Cardinal Fernando Filoni says one of the toughest periods of his life was the war in Iraq.
He was speaking to Vatican News exactly 20 years after the outbreak of the conflict in the Middle Eastern country, where he served as apostolic nuncio in the early 2000s, remaining at his post in Baghdad amid bombings and suicide attacks.
Filoni was appointed as the Vatican’s ambassador to Iraq and Jordan in January 2001, and was at the apostolic nunciature in the Iraqi capital during the US invasion which began on 20 March 2003.
“This was the moment,” he said, ”in which not only myself but also the bishops, the priests, the faithful and the people in Iraq, we had the perception of our incapacity to give a different perspective than that of war”.
He recalled that Pope John Paul II spoke often of the conflict and about the possibility of solving it through dialogue.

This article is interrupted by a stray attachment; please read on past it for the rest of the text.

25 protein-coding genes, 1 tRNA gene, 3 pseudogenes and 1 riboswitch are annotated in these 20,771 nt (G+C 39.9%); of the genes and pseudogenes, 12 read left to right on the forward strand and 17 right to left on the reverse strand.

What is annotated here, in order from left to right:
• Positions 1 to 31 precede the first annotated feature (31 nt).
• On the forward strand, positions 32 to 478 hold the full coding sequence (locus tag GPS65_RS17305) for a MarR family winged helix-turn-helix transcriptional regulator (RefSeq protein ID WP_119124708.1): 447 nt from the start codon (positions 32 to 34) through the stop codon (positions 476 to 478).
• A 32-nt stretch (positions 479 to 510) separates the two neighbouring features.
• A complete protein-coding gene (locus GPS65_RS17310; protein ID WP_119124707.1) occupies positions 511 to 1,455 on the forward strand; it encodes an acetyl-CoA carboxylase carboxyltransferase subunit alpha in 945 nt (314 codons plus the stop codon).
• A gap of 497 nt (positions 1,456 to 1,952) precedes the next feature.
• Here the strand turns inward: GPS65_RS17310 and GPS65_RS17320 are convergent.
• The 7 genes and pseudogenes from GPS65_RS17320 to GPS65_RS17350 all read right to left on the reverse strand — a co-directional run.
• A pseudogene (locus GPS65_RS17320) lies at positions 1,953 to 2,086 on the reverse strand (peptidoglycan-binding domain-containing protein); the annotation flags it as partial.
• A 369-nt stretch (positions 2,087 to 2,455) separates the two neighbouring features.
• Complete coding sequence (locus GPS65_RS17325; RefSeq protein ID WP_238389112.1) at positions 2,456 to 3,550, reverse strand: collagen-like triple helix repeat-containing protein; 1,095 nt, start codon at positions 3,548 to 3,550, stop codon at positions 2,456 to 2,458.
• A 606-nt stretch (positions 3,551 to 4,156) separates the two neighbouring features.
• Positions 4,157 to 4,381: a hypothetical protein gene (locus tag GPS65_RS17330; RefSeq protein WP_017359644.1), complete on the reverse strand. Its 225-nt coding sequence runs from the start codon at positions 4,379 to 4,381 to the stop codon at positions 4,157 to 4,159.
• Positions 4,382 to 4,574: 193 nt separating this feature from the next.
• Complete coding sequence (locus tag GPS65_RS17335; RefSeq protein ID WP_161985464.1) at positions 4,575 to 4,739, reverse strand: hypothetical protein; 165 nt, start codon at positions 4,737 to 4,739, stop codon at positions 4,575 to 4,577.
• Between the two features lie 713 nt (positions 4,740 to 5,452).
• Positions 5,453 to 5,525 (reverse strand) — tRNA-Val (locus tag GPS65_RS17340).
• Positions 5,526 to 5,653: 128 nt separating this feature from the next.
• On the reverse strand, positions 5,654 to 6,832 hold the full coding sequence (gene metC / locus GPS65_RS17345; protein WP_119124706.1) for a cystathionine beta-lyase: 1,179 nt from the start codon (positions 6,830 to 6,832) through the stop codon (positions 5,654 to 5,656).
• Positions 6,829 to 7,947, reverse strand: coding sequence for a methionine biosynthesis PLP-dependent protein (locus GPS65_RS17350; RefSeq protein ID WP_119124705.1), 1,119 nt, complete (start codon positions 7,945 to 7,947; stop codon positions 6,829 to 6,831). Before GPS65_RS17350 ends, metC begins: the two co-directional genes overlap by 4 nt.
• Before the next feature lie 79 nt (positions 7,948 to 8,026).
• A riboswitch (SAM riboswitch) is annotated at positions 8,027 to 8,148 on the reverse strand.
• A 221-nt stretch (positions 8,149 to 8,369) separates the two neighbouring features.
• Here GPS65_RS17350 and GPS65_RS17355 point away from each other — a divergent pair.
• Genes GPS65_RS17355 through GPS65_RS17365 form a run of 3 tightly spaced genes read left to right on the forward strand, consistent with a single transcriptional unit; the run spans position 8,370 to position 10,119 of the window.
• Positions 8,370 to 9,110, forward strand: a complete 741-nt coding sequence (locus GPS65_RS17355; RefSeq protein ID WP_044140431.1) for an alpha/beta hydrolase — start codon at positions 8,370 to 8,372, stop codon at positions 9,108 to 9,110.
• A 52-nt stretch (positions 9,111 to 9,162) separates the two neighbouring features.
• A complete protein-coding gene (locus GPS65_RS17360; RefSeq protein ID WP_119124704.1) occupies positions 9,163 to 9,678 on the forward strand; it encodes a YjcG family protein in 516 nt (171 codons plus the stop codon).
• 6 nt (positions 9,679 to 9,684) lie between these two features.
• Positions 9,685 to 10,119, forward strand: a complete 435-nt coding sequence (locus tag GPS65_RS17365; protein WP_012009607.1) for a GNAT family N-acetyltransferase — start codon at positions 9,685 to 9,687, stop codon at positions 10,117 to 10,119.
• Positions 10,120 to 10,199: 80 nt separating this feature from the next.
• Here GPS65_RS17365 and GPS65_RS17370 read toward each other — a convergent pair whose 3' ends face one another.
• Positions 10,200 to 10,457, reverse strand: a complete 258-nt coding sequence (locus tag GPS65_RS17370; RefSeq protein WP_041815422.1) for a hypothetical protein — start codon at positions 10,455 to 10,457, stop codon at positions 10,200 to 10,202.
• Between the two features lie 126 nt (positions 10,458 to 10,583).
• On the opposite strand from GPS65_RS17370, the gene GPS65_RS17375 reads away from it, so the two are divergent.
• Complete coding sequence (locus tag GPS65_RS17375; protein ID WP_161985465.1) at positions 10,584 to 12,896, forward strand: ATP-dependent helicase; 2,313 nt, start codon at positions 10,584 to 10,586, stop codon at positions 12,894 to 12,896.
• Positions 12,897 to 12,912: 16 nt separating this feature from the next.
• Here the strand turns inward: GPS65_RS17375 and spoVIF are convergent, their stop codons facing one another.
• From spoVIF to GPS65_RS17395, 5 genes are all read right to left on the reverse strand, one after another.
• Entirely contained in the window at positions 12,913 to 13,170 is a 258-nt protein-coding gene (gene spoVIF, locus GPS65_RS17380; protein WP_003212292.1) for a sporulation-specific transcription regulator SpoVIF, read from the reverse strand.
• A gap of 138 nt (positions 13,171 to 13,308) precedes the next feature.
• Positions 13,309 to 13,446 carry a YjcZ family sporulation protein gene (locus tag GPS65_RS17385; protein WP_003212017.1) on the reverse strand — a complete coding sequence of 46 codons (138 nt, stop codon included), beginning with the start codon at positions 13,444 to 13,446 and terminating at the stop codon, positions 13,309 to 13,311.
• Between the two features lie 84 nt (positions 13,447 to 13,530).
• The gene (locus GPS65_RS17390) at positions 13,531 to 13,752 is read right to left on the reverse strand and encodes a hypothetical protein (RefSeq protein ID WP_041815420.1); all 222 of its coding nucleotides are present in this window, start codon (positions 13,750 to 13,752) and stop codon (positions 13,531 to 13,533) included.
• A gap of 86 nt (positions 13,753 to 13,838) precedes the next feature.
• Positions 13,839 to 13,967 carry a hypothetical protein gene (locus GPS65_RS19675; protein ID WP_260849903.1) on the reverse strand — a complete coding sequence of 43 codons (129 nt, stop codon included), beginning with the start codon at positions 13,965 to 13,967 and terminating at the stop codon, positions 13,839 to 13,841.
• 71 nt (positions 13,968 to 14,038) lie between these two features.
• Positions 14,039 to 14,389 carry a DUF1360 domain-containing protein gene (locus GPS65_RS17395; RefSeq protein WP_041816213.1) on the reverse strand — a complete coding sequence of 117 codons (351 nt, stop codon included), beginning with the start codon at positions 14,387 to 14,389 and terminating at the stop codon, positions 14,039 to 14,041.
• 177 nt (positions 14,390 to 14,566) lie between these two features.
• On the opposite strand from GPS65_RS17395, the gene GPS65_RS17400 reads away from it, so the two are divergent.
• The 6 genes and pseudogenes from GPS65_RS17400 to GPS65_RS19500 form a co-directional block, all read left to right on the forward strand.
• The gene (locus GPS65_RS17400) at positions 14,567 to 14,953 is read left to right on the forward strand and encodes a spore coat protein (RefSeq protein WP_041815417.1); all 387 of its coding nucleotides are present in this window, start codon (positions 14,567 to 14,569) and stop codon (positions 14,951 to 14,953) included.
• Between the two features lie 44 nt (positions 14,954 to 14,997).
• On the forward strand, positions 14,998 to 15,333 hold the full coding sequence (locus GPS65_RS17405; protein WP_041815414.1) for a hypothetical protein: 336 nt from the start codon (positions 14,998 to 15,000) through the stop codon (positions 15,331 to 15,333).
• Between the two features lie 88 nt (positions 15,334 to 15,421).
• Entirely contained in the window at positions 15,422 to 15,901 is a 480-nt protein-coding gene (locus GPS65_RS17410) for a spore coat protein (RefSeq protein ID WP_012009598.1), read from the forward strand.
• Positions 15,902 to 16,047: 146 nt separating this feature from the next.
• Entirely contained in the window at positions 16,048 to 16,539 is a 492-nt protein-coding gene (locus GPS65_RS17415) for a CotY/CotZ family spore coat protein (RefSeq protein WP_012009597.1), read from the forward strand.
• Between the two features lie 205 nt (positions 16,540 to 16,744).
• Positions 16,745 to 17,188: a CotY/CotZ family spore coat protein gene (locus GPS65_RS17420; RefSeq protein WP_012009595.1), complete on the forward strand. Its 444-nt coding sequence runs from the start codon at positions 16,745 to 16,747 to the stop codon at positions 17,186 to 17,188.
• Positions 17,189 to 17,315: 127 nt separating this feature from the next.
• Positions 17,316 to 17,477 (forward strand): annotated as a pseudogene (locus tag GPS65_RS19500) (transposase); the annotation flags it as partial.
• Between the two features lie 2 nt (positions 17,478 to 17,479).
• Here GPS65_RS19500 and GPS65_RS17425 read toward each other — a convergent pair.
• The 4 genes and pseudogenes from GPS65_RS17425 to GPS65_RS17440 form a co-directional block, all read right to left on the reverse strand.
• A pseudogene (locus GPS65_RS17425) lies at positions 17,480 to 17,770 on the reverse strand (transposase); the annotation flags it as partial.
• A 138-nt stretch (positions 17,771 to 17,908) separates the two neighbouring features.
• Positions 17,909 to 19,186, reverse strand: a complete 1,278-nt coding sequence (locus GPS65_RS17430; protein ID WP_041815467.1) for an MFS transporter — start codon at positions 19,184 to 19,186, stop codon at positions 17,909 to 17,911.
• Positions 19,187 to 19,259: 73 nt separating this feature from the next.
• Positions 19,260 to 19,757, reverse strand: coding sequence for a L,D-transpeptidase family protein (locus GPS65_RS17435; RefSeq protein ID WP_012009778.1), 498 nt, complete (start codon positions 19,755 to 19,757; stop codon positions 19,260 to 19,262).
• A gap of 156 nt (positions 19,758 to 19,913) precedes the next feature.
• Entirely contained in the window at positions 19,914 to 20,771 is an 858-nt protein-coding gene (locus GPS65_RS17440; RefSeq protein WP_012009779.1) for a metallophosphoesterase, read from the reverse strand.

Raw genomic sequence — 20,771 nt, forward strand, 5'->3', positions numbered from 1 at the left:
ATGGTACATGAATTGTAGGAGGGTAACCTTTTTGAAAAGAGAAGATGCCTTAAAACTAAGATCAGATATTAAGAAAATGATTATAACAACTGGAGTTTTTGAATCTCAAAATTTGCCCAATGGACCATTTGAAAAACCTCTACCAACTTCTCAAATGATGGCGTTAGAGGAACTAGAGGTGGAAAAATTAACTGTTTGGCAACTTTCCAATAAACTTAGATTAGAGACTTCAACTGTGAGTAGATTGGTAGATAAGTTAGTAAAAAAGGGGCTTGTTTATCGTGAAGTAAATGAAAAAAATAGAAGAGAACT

Salah Nsaif was 32 years old when American soldiers imprisoned him in the notorious Abu Ghraib prison in Iraq in 2003.
Twenty years later, he has left his country and settled in faraway Sweden with his wife and three children, but the horrors of the war there continue to haunt him.
“What happened to me was very painful. It impacted my personal relationships when I left Iraq,” Salah told CNN, adding that he felt like he was in a prison of his own mind. “I didn’t want to see my baby or anyone else and I isolated myself. It took me a long time to stop having nightmares.”
Two decades after the start of the US-led war in the country, Iraqis say that while some of the physical wounds may have healed over time, the psychological trauma from the conflict and its aftermath persists to this day.
Over the weekend, protests took place across the U.S. calling for an end to U.S. involvement in the Ukraine war as the world marks the 20th anniversary of the U.S. invasion of Iraq. In the nation’s capital, people rallied in front of the White House and marched in the streets of D.C. This is Claudia de la Cruz from The People’s Forum.